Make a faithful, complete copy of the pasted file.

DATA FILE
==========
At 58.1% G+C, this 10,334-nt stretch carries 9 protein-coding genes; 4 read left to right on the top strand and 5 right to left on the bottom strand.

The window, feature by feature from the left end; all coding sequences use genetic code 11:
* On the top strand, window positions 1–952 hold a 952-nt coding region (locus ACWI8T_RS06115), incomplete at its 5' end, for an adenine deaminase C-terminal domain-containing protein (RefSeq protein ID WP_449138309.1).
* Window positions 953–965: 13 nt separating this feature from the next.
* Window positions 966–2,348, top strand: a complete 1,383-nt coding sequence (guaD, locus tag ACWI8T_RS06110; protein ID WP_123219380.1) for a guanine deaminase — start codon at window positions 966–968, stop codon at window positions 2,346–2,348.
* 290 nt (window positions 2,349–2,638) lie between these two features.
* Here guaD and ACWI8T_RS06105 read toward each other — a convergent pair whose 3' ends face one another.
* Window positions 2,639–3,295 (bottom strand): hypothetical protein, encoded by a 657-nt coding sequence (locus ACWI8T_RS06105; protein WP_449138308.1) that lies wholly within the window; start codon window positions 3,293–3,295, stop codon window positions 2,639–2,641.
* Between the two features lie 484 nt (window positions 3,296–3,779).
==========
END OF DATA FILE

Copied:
At 58.1% G+C, this 10,334-nt stretch carries 9 protein-coding genes; 4 read left to right on the top strand and 5 right to left on the bottom strand.

The window, feature by feature from the left end; all coding sequences use genetic code 11:
* On the top strand, window positions 1–952 hold a 952-nt coding region (locus ACWI8T_RS06115), incomplete at its 5' end, for an adenine deaminase C-terminal domain-containing protein (RefSeq protein ID WP_449138309.1).
* Window positions 953–965: 13 nt separating this feature from the next.
* Window positions 966–2,348, top strand: a complete 1,383-nt coding sequence (guaD, locus tag ACWI8T_RS06110; protein ID WP_123219380.1) for a guanine deaminase — start codon at window positions 966–968, stop codon at window positions 2,346–2,348.
* 290 nt (window positions 2,349–2,638) lie between these two features.
* Here guaD and ACWI8T_RS06105 read toward each other — a convergent pair whose 3' ends face one another.
* Window positions 2,639–3,295 (bottom strand): hypothetical protein, encoded by a 657-nt coding sequence (locus ACWI8T_RS06105; protein WP_449138308.1) that lies wholly within the window; start codon window positions 3,293–3,295, stop codon window positions 2,639–2,641.
* Between the two features lie 484 nt (window positions 3,296–3,779).